That is no longer the case, as teams double and triple-team Happ down low and dare the Badgers to beat them any other way. if Wisconsin finds its swagger from earlier in the season this team can and will beat anyone in front of them. Will they find that swagger though?
The Case Against Wisconsin:
Great teams are just hitting their stride heading in to the final weeks of the season. Wisconsin is stumbling and stumbling bad as of late. Blame injuries all you want, but this team was having major offensive troubles before injuries really hit.
While Wisconsin is averaging 73.2 points per game on the season it has hit rock bottom in conference play. It was once the deadliest of offenses, but is now 12th in the Big Ten during conference games — scoring just 68.4 points per game.
Inconsistent offense, uncharacteristic turnovers and no bench help outside of D’Mitrick Trice is not a good recipe for success. That’s especially true with Michigan State, Iowa and Minnesota still on the schedule.
Of the three big contenders, no team has more unanswered questions or are playing on the back foot like Wisconsin is. That’s not good news down the stretch, but we’ll see if they can pull it all together for Sunday’s all-important matchup against Maryland.
Who Wins Big Ten Regular Season Title?
We’re going to rock with Purdue taking the Big Ten title. Not only does it have a nicer path to the title with its five remaining games, it also owns the wins needed to break any tie at the top of the standings.
I’ll also rock with Caleb Swanigan at any point in time, and he seems to be the one player who can be consistent for the three top contenders.
Look for Matt Painter’s crew to find a way to get the job done in a season in which anything and everything has already happened.
REPORT: Badgers amongst 4 schools getting visits from Hauser Bros.
Simply put, no offseason storyline will get more attention for the Wisconsin Badgers than the second pursuit of the Hauser brothers.
After announcing they were leaving the Marquette program a few weeks ago, plenty of speculation pointed to them landing in Madison. Now we have confirmation they are certainly in the running.
According to a report by CBS Sports Jon Rothstein, Wisconsin is amongst four schools that will get a visit from the brothers prior to them making a decision. UW is joined by Iowa, Michigan State and Virginia according to the report.
There’s no doubt that ties are strong between the Badgers and the Hauser family.
Now head coach and then assistant coach, Greg Gard, was hard after Sam in the 2016 recruiting class. However, with a small scholarship pool to work with, Bo Ryan decided to go with a point guard and ended up taking D’Mitrik Trice once it was all said and done.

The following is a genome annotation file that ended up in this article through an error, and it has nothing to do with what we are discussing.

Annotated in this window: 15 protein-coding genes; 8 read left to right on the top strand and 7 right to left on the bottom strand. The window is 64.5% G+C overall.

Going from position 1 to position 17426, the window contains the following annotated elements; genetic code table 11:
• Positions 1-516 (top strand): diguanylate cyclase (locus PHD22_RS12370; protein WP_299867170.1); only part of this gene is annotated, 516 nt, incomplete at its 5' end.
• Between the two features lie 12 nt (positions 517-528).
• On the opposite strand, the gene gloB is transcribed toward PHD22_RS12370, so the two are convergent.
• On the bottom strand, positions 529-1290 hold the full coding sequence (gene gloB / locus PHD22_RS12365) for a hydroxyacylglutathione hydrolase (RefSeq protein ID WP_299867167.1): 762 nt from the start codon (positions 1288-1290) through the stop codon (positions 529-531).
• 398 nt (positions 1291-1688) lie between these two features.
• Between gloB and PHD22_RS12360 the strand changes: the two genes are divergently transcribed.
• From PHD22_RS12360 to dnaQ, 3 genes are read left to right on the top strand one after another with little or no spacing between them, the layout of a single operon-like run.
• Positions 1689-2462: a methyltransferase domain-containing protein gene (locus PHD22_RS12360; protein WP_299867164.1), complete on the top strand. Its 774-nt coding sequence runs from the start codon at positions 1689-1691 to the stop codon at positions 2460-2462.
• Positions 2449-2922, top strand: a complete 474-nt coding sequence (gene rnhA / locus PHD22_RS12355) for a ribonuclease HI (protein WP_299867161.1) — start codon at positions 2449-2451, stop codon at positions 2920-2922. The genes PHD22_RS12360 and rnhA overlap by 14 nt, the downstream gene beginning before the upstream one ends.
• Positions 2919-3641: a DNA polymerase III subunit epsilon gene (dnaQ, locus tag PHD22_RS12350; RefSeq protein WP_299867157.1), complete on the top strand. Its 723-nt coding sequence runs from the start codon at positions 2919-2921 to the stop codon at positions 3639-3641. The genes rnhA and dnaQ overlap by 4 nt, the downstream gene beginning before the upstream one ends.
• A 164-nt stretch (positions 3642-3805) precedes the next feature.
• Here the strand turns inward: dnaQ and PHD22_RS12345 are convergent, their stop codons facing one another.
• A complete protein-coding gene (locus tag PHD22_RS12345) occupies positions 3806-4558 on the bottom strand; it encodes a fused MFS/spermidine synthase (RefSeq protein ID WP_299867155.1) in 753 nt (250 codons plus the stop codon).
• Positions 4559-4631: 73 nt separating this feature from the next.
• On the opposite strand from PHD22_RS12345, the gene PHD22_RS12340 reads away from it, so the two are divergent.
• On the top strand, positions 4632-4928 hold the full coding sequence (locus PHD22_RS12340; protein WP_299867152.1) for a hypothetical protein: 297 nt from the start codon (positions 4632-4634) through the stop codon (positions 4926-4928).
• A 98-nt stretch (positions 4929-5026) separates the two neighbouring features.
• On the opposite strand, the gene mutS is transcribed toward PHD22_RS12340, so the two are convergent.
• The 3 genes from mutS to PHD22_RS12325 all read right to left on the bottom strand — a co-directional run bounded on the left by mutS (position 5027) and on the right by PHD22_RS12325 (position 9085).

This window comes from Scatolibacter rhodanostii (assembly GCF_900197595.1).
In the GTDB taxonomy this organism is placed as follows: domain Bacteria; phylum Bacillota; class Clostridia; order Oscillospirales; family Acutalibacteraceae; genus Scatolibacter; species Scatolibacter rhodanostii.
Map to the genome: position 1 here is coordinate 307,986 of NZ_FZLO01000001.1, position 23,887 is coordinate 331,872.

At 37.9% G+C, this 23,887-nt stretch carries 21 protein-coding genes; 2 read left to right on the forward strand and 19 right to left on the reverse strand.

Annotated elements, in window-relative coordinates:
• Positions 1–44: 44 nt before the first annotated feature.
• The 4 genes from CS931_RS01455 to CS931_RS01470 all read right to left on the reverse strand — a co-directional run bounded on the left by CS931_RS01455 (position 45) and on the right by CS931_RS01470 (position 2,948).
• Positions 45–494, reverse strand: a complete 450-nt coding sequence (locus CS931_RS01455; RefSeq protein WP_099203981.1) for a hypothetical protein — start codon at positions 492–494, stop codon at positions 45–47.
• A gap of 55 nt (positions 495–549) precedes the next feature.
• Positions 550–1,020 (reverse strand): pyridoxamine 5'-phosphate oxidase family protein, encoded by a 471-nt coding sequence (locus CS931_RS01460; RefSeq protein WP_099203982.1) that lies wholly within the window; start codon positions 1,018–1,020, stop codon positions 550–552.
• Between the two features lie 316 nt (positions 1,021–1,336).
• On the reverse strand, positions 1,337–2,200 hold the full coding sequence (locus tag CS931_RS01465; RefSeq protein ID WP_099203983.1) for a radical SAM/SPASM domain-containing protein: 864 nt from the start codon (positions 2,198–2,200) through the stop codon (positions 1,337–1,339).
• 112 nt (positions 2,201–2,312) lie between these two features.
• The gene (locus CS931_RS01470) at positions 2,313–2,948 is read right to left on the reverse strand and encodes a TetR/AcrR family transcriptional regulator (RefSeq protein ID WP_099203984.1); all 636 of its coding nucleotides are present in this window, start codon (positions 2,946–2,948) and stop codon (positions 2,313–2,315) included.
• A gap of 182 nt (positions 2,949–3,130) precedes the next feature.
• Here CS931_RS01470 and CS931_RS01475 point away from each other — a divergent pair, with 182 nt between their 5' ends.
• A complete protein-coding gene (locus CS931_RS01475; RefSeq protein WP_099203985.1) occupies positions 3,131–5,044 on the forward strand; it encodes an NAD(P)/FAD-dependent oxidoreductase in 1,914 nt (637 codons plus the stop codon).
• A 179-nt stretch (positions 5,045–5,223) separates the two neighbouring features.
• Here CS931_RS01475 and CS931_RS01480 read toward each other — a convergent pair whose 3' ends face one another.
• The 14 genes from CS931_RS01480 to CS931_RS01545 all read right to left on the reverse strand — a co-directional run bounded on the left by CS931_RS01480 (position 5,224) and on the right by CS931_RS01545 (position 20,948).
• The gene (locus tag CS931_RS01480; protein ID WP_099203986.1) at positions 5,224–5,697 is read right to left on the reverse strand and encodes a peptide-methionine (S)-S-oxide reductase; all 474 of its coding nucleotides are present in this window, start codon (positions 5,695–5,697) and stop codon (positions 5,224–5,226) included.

It arguably was the biggest reason in not getting Joey to sign in the 2018 class as well.
But, just which of the four has the best chance to land the duo? This is where the Badgers could have the biggest advantage.
As of right now, UW has two scholarships open to take the brothers for the 2019-20 season.
Iowa has a personal connection in Fran McCafferey, who closely recruited both players while they were in high school and have a few players whom the Hauser’s would be comfortable with.
Additionally, the style of play in Iowa City is very similar to that of Marquette and if playing style is the key factor, the Hawkeyes could be attractive.
On the other hand, fellow Big Ten team, Michigan State, seems to be a pie-in-the-sky scenario. The Spartans only lost one of the two players they would have needed in order to land Joey and Sam. Instead, only Nick Ward is gone to the NBA after hiring an agent.
Add in three scholarship players coming in to the program and the Spartans have just one open spot available. Sure, maybe one of them pays their own way for a year before joining on scholarship in 2020-21, but that would be a significant hurdle to overcome.
Virginia could be the front-runner, in large part thanks to the decisions of its three biggest names from this year’s national championship team. De’Andre Hunter, Kyle Guy and Ty Jerome have all declared and hired an agent.
A few weeks ago, that wasn’t so certain. With those three scholarships opening up, only one official signee in the 2019 class and another player entering his name in the transfer portal this could be the Badgers biggest competition.
The question comes down to what the Hauser brothers are going to value most in their next destination. Will personal connections matter more or will getting to play for a program that just won a national championship matter more? What about distant from home?
All of this will be settled shortly, but don’t be surprised to see this be a Badgers vs. Cavaliers battle for the brothers services.
Big Ten hands out opponent assignments for Badgers basketball in 2019-20
The 2018-19 season has been over for just a few weeks now, but the Big Ten is already looking forward to the 2019-20 season.
On Wednesday afternoon it announced the conference opponents for the 20-game slate for each team.
With the switch to the 20-game conference slate last season it means every team will play three team only at home, another three only on the road and the other seven teams in a home-and-home scenario.
Fans will see Illinois, Maryland and Northwestern travel to the Kohl Center for the lone game between them. Wisconsin will travel to Iowa, Michigan and Penn State only.